Class method differences in Python: bound, unbound and static
In Python, there is a distinction between bound and unbound methods.
Basically, a call to a member function (like
method_one), a bound function
is translated to
i.e. a call to an unbound method. Because of that, a call to your version of
method_two will fail with a
"<stdin>", line 1, in <module>TypeError: method_two() takes no arguments (1 given)a_test = Test() a_test.method_two()Traceback (most recent call last): File
You can change the behavior of a method using a decorator
class Test(object): def method_one(self): print "Called method_one" def method_two(): print "Called method two"
The decorator tells the built-in default metaclass
type (the class of a class, cf. this question) to not create bound methods for
Now, you can invoke static method both on an instance or on the class directly:
a_test = Test() a_test.method_one()Called method_one a_test.method_two()Called method_two Test.method_two()Called method_two
Methods in Python are a very, very simple thing once you understood the basics of the descriptor system. Imagine the following class:
class C(object): def foo(self): pass
Now let's have a look at that class in the shell:
'foo']<function foo at 0x17d05b0>C.foo<unbound method C.foo> C.__dict__[
As you can see if you access the
foo attribute on the class you get back an unbound method, however inside the class storage (the dict) there is a function. Why's that? The reason for this is that the class of your class implements a
__getattribute__ that resolves descriptors. Sounds complex, but is not.
C.foo is roughly equivalent to this code in that special case:
'foo'].__get__(None, C)<unbound method C.foo>C.__dict__[
That's because functions have a
__get__ method which makes them descriptors. If you have an instance of a class it's nearly the same, just that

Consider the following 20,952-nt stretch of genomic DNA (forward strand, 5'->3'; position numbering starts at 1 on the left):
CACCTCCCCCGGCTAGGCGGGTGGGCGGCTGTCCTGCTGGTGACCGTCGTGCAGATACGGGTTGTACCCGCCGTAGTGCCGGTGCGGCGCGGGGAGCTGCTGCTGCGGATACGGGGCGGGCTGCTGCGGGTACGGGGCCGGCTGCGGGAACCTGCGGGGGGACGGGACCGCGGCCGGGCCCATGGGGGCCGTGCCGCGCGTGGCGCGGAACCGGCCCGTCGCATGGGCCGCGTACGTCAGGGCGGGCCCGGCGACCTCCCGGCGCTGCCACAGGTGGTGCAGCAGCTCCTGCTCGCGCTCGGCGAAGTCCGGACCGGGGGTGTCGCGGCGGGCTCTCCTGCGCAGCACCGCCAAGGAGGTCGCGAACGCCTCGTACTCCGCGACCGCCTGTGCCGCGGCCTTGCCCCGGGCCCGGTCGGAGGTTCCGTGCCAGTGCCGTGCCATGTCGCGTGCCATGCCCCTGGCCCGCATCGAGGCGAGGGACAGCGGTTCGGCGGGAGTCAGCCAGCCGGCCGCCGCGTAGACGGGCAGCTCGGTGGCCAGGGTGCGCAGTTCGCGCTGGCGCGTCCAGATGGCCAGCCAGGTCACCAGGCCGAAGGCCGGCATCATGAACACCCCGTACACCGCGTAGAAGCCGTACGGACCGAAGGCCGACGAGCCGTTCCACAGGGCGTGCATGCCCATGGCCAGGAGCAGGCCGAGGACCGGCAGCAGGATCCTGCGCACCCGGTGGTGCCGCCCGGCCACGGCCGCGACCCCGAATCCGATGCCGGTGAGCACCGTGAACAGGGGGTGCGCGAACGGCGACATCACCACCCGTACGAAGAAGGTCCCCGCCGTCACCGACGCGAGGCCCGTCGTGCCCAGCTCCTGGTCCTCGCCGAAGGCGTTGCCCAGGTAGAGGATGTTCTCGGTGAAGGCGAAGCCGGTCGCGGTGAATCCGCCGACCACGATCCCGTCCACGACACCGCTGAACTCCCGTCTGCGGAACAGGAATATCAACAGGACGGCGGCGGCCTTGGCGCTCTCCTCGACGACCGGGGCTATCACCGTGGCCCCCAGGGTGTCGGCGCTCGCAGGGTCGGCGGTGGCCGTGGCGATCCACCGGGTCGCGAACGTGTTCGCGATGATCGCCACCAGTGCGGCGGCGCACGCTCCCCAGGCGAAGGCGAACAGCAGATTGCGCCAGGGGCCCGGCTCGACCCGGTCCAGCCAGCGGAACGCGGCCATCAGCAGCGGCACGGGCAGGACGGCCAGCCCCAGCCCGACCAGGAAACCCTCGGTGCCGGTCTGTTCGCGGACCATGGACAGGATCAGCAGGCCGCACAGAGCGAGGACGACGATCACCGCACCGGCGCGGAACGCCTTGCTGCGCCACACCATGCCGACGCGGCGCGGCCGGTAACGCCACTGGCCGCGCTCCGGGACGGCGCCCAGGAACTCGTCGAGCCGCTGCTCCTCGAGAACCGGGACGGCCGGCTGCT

None is the class instance:
'foo'].__get__(c, C)<bound method C.foo of <__main__.C object at 0x17bd4d0>>c = C() C.__dict__[
Now why does Python do that? Because the method object binds the first parameter of a function to the instance of the class. That's where self comes from. Now sometimes you don't want your class to make a function a method, that's where
staticmethod comes into play:
class C(object): def foo(): pass
staticmethod decorator wraps your class and implements a dummy
__get__ that returns the wrapped function as function and not as a method:
'foo'].__get__(None, C)<function foo at 0x17d0c30>C.__dict__[
Hope that explains it.
When you call a class member, Python automatically uses a reference to the object as the first parameter. The variable
self actually means nothing, it's just a coding convention. You could call it
gargaloo if you wanted. That said, the call to
method_two would raise a
TypeError, because Python is automatically trying to pass a parameter (the reference to its parent object) to a method that was defined as having no parameters.
To actually make it work, you could append this to your class definition:
method_two = staticmethod(method_two)
or you could use the
@staticmethod function decorator.